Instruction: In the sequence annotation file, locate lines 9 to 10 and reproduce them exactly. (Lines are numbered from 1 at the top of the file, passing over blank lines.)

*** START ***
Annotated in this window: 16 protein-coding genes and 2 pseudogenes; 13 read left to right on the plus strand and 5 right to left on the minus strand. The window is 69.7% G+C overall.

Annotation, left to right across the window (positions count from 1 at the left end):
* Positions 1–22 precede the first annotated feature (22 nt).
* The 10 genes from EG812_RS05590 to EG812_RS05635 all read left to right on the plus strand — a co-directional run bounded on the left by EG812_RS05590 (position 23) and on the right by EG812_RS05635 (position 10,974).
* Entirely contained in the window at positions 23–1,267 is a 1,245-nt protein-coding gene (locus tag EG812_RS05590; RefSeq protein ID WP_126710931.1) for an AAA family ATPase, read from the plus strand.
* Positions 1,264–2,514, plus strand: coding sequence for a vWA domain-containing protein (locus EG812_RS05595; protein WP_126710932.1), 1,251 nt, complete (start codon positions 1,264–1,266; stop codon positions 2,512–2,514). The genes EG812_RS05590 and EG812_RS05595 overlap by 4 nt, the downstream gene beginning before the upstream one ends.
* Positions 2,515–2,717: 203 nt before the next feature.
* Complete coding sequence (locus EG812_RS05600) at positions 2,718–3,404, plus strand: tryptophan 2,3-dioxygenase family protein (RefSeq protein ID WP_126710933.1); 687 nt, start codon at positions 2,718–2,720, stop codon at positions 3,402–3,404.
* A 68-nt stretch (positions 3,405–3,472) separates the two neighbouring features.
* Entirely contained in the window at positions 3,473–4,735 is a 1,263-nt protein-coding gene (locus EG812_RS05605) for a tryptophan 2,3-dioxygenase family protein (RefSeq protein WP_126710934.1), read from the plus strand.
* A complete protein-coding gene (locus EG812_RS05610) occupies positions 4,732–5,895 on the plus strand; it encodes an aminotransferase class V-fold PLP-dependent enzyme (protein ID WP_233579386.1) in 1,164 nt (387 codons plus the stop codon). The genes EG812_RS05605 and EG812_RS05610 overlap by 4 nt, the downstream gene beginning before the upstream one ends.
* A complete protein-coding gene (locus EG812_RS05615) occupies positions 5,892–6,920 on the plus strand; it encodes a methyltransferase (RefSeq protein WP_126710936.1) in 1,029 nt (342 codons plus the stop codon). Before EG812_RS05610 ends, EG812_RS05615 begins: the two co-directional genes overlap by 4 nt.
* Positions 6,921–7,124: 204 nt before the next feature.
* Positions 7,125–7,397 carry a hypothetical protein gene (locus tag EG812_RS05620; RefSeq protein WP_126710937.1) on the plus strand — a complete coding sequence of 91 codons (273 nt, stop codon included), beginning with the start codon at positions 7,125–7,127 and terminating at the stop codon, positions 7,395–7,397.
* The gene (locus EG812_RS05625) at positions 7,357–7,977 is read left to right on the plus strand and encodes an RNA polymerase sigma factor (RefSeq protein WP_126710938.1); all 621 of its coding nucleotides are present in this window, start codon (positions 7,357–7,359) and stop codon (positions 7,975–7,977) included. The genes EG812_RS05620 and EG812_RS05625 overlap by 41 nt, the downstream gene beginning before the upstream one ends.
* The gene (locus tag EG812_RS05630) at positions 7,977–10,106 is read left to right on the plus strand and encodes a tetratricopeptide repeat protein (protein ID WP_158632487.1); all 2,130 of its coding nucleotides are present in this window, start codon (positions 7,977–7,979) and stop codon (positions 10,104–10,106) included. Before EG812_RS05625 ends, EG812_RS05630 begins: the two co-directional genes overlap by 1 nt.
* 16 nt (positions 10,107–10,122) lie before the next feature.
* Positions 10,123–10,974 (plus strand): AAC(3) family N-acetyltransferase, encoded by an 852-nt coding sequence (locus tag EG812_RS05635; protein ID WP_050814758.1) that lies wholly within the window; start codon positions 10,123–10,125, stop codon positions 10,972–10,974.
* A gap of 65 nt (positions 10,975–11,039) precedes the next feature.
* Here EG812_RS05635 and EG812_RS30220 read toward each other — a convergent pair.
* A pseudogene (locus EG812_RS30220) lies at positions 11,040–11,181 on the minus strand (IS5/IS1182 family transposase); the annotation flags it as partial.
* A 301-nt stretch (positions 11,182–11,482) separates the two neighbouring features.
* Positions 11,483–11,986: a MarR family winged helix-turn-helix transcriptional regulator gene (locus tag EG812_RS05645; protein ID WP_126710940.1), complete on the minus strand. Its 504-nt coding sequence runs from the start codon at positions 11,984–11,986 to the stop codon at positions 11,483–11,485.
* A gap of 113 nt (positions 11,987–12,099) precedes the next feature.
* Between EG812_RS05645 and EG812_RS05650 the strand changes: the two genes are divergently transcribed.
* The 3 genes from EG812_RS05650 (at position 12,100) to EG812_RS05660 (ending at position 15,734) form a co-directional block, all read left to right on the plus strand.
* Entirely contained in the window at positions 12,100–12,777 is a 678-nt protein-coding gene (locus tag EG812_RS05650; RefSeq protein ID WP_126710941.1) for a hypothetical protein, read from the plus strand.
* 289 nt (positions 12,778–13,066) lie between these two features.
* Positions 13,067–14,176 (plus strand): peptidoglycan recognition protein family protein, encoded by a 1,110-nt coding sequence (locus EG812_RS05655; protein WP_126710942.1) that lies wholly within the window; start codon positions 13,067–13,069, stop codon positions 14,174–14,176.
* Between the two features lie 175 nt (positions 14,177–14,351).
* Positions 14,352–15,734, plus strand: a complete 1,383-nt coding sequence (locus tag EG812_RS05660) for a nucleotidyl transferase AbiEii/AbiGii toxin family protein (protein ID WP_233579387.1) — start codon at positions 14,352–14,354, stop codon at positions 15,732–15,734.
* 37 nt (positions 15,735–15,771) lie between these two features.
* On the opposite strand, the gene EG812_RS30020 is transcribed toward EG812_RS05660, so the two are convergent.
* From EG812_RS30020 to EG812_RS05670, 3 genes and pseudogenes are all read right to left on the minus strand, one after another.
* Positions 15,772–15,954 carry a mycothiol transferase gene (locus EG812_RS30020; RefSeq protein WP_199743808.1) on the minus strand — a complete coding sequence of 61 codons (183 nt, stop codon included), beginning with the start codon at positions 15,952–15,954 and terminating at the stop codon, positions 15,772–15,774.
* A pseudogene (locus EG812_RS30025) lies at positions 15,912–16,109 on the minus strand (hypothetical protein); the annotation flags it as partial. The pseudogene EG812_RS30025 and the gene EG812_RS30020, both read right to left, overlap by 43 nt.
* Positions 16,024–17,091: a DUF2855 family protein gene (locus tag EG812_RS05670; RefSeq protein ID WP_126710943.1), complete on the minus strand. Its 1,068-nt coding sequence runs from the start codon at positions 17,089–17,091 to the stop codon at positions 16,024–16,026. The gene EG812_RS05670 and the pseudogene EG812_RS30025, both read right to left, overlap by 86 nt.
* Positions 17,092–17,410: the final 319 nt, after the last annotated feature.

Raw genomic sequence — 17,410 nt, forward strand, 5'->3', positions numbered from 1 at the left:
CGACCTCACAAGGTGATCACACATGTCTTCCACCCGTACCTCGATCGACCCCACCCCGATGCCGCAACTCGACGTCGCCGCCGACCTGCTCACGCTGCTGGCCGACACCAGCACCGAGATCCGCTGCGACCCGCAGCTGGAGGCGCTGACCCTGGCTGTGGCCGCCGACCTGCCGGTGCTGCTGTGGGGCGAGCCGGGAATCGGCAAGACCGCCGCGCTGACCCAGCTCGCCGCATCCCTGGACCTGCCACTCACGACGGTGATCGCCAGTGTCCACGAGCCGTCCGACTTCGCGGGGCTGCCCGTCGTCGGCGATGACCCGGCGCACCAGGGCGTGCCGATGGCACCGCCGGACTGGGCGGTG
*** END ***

* A 68-nt stretch (positions 3,405–3,472) separates the two neighbouring features.
* Entirely contained in the window at positions 3,473–4,735 is a 1,263-nt protein-coding gene (locus EG812_RS05605) for a tryptophan 2,3-dioxygenase family protein (RefSeq protein WP_126710934.1), read from the plus strand.